When drawn into an argument with ignorant and elitist clergymen, Christian scholar and leader in the Protestant Reformation William Tyndale declared, "If God spare my life, ere many years pass, I will cause a boy that driveth the plow shall know more of the Scripture than thou dost." I question whether the clergymen knew Tyndale was referencing the preface famous scholar Erasmus put on the Greek New Testament: "I would to God that the plowman would sing a text of the Scripture at his plow and that the weaver would hum them to the tune of his shuttle."
500 years later, Dr. Robert Plummer of the Southern Baptist Theological Seminary continues Tyndale's cause, and he's doing it by teaching the original languages in which the Bible was written. I was fortunate enough to sit down and have a conversation with Dr. Plummer to discuss the areas in which he's advancing that cause, including co-authoring his book, "Beginning with New Testament Greek: An Introductory Study of the Grammar and Syntax of the New Testament." Dr. Plummer also founded Daily Dose of Greek and Daily Dose of Hebrew, and the banner on both websites sums up their mission clearly: "God inspired words. We're here to help you read them."
This work is even more revolutionary than it seems at first blush because both Daily Dose of Greek and Daily Dose of Hebrew are free services. We're blessed to live in a time when technology has made getting an education in almost any part of the world easier and cheaper than Tyndale or Martin Luther or anyone involved in the Reformation could have dreamed of. You don't have to go to seminary or a graduate school to get a world-class education in these languages. You don't even need to have stepped foot in a college or even necessarily speak English: Daily Dose of Greek lessons are also offered in Spanish and Korean.
During our conversation, Dr. Plummer said, "Through [Daily Dose of Greek], I hear from hundreds of people around the world, and I hear from construction workers, from medical doctors, from retired engineers, and I tell you there are hundreds if not thousands of people, ordinary faithful Christians, sometimes alone, sometimes gathering with a small group, reading the bible together in the original Hebrew and Greek. It's just a wonderful thing that's going on."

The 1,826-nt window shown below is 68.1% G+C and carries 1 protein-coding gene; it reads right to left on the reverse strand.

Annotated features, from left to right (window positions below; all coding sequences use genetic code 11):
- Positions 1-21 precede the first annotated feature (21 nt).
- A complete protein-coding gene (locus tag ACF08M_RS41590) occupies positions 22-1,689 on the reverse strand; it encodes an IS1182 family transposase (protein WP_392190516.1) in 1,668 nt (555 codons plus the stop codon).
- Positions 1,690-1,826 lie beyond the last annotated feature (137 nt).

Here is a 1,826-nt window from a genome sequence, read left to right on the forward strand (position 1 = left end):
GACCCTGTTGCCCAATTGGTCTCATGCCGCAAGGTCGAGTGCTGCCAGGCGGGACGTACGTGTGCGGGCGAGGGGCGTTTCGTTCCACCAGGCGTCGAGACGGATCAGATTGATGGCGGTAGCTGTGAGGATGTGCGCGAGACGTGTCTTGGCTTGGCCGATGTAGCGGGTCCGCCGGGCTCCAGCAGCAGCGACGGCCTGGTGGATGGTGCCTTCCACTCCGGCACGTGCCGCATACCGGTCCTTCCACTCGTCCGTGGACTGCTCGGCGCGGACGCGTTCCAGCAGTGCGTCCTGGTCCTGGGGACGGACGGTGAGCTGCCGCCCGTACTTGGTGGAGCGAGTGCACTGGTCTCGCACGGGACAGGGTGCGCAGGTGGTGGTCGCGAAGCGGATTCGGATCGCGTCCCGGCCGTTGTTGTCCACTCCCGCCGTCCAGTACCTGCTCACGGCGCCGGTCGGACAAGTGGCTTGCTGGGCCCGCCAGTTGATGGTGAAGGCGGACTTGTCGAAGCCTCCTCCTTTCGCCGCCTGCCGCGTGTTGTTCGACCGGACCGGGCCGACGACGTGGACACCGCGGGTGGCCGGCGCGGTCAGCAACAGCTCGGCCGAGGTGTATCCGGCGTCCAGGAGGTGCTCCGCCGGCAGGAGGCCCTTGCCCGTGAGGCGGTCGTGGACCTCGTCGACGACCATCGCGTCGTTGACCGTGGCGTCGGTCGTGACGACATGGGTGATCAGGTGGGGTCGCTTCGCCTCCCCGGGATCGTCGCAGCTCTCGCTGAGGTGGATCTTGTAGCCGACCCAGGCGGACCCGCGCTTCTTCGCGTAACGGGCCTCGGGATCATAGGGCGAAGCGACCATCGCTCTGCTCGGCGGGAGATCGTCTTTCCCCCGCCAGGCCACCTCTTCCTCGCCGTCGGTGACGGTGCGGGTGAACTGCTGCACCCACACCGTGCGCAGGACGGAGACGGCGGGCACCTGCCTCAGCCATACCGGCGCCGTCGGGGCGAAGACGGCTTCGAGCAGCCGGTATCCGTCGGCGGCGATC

Do you feel drawn to the original writing of the apostles? Does the idea of reading well-worn passages with fresh eyes appeal to you? Do you have 3 minutes a day? Dr. Plummer has given us the tools for free. If you're convinced to pick those tools up and unearth new treasures in the Bible, you can start right now by visiting dailydoseofgreek.com.
- Daily Dose of Greek/Hebrew is for the average Christian, not just seminary students
- Learning Koine Greek can bring you closer to the apostles' original writing; what languages were used around Jesus and what did he actually speak?
- 3 minutes a day is enough to learn Greek or Hebrew; the tools you need to learn effectively, many of which are totally free
- Get a study buddy; the modern miracle of educated laypeople around the world
- What happened when the message of the bible stopped being mediated through institutions
- Why Greek should be like underwear; the importance of graciousness and respecting English translations; the snowball effect of mistranslating a single phrase
- You can be reading Greek in 1 year; the different approaches to learning Greek
- The pitfalls of over-reading some words; why contextual awareness is important
- The treasures unlocked by reading the Gospels in Greek; reading in Koine Greek is a way to read passages again for the first time
- Going Deeper with New Testament Greek is great for complete beginners, but it also contains state-of-the-art linguistic analysis
- How ancient authors structured their writing without spacing or punctuation; the power of reading the original papyri
- How to start your journey into Koine Greek; you don't have to be a genius or have a lot of education to learn
Jerry Bowyer is financial economist, president of Bowyer Research, and author of “The Maker Versus the Takers: What Jesus Really Said About Social Justice and Economics.”